Just over six months ago, we lived in a very different Aotearoa. Six months later, what would we remember from then? On May 28 2020, we reopened our doors to the public after three months of closure due to Covid-19 lockdown. To acknowledge the time we’d spent apart, and to welcome our manuhiri (visitors) back into the building, we wanted to give them the opportunity to capture a small, personal moment in history, a snapshot in time as we collectively adjusted to our ‘new normal’.
In this blog curators Isaac Te Awa and Katie Cooper use objects and photographs from our collection to explore some of the strategies used in the past to produce and preserve food.
A team comprised of staff from Te Papa and the Department of Conservation (DOC) recently spent a week surveying islands in northern Fiordland. In this second blog based on the trip, vertebrates curator Colin Miskelly describes some of the sites visited and discoveries made.
Five Te Papa staff recently joined Department of Conservation colleagues on a boat-based survey of islands in central and northern Fiordland. One of the species they were hoping to learn more about was the mysterious grey-backed storm petrel. Vertebrates curator Colin Miskelly explains why this tiny bird was on their radar, and what they found.
Te Papa team member Gareth Watkins describes how a community and whānau transformed an early AIDS activist’s wooden graveside cross into a permanent memorial.
Earlier this year, Te Papa botanists hunted for uncommon forget-me-nots in a very special place: Hikurangi, East Cape.
A fossil discovery in New Zealand has revealed a new species of seal that once called Australasia home. Eomonachus belegaerensis is the first monk seal, living or extinct, ever found in the Southern Hemisphere. Its presence in our region turns the evolution of southern seals on its head. Curator Vertebrates Felix Marx talks about what this discovery means.
Assistant researcher Shaun Thompson is working with Curator Julia Kasper studying the lives of fungus gnats, one of the biggest Diptera groups in New Zealand. They aim to provide updated species descriptions and distribution records which may help detect invasive exotic species present in New Zealand, prevent the loss of these gnat species and avert harm to our ecosystem.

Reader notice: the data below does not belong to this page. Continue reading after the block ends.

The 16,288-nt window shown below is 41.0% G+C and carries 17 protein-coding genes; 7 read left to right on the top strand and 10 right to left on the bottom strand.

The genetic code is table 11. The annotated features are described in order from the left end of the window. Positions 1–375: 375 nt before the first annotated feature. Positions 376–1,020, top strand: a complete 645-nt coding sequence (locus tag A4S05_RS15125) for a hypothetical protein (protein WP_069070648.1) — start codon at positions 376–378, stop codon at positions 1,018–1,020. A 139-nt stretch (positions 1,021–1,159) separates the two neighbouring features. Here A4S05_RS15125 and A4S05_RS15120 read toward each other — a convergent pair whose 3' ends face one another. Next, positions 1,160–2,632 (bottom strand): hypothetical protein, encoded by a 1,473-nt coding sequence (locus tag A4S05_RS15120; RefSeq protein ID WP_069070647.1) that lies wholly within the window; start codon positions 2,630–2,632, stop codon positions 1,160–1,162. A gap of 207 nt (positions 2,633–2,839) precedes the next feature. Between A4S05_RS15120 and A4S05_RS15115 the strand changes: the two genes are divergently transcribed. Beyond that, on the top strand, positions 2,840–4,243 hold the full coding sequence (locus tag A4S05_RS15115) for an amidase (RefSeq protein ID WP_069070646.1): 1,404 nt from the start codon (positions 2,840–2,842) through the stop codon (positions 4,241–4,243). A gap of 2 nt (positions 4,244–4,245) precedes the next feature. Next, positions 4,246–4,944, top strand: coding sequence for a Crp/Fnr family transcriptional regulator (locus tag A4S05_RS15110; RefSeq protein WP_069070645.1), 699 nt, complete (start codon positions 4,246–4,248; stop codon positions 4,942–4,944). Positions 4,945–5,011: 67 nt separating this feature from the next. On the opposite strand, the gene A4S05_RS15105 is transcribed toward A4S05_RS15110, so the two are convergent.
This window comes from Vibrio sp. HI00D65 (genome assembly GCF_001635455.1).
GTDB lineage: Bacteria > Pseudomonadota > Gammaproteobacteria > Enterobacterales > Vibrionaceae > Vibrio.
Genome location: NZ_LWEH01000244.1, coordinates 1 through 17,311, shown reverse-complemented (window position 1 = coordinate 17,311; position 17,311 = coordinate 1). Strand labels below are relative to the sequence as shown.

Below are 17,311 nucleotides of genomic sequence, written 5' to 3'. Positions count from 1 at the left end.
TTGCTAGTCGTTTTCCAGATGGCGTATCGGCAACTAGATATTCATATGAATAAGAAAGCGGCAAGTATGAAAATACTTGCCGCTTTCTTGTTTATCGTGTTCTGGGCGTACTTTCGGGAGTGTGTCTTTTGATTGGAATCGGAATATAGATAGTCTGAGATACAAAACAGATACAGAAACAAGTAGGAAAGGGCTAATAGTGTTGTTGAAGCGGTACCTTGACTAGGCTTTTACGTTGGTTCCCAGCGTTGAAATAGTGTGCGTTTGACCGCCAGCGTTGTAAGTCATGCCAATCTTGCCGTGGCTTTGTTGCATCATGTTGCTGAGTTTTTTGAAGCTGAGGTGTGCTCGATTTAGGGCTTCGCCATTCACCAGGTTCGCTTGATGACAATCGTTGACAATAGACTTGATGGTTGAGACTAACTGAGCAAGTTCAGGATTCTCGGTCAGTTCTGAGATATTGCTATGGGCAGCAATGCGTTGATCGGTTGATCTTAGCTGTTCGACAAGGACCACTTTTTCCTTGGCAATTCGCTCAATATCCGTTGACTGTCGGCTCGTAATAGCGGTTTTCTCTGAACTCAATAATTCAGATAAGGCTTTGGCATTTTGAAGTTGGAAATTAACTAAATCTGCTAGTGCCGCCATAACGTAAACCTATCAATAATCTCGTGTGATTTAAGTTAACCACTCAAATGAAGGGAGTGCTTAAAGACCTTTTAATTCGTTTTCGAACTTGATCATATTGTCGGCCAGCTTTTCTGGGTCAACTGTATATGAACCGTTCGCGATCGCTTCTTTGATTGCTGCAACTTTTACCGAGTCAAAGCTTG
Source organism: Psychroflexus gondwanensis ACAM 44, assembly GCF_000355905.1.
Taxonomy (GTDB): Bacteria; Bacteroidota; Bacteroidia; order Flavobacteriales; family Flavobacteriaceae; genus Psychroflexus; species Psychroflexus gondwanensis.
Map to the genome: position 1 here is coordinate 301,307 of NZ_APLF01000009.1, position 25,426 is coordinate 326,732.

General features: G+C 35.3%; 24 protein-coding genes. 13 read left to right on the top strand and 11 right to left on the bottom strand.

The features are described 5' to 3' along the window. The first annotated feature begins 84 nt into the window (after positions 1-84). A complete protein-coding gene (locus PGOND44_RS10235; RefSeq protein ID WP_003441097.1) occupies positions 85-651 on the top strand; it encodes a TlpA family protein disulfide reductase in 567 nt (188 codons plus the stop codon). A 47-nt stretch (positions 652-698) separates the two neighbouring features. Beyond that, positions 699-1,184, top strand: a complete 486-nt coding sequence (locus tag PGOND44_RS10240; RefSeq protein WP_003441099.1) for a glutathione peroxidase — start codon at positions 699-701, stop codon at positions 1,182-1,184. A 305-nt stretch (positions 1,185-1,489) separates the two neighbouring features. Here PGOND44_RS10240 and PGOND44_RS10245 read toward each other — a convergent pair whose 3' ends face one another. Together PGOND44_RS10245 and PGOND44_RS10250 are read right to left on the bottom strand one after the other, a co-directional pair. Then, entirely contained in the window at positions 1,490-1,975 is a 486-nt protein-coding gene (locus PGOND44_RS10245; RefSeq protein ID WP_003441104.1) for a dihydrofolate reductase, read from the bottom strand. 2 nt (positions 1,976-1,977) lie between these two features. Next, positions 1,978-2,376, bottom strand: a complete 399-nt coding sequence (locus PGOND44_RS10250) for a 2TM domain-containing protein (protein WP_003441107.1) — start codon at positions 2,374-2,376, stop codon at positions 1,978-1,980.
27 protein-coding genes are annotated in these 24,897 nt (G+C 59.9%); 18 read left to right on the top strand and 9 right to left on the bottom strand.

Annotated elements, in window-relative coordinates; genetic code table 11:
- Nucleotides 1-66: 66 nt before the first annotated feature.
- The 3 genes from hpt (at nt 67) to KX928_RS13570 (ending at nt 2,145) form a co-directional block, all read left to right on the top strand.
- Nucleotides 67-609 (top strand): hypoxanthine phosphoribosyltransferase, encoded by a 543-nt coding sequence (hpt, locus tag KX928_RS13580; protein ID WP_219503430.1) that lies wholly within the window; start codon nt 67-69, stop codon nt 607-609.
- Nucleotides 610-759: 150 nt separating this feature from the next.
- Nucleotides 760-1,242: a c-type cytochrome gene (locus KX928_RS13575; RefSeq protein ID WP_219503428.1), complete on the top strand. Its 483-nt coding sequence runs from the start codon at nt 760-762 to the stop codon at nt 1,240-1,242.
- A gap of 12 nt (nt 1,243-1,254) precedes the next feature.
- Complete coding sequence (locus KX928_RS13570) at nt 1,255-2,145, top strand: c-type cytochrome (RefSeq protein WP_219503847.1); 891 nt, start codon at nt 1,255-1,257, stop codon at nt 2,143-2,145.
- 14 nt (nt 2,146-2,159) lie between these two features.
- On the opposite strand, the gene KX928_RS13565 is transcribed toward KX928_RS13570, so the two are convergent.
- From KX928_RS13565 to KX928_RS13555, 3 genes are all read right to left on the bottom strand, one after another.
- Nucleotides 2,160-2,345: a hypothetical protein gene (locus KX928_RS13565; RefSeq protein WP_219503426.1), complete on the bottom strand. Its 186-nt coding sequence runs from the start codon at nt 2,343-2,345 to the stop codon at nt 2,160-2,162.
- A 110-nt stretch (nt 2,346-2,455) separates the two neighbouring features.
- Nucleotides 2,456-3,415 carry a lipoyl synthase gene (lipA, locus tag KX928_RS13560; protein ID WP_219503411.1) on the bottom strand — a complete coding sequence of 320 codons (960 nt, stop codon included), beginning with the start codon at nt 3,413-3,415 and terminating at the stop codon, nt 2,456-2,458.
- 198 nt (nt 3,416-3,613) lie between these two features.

The 14,000th image loaded on New Zealand Birds Online was of a recently-fledged banded dotterel chick, taken by Derek Templeton. The image was taken near Blenheim, where Derek is based. Here, Derek answers a few questions about how he got involved in wildlife photography, and why he started contributing images to New Zealand Birds Online.
Botany Researcher Heidi Meudt and Collection Manager Antony Kusabs made new collections of forget-me-nots and other plants at some stunning but remote South Island sites in Feb 2020. Take a behind-the-scenes look at what it takes to do remote field work, and enjoy some of the rewards of their hard work!
At Te Papa we appreciate any opportunity to improve our learning programmes and adapt them to the needs of learners. In early August we were preparing to deliver our Pacific Explorers programme to four classes of years three to five from Taita Central School. Little did we know how coronavirus would give us the opportunity to adapt the programme to be even more accessible and successful than any iteration so far.
This week David Hocking, Research Fellow at Australia’s School of Biological Sciences, Monash University, and our Curator Vertebrates Felix Marx wrote the following short article for Monash Lens, the University’s in-house journal, on the ongoing pilot whale mass stranding in Tasmania. It is reprinted here in its entirety.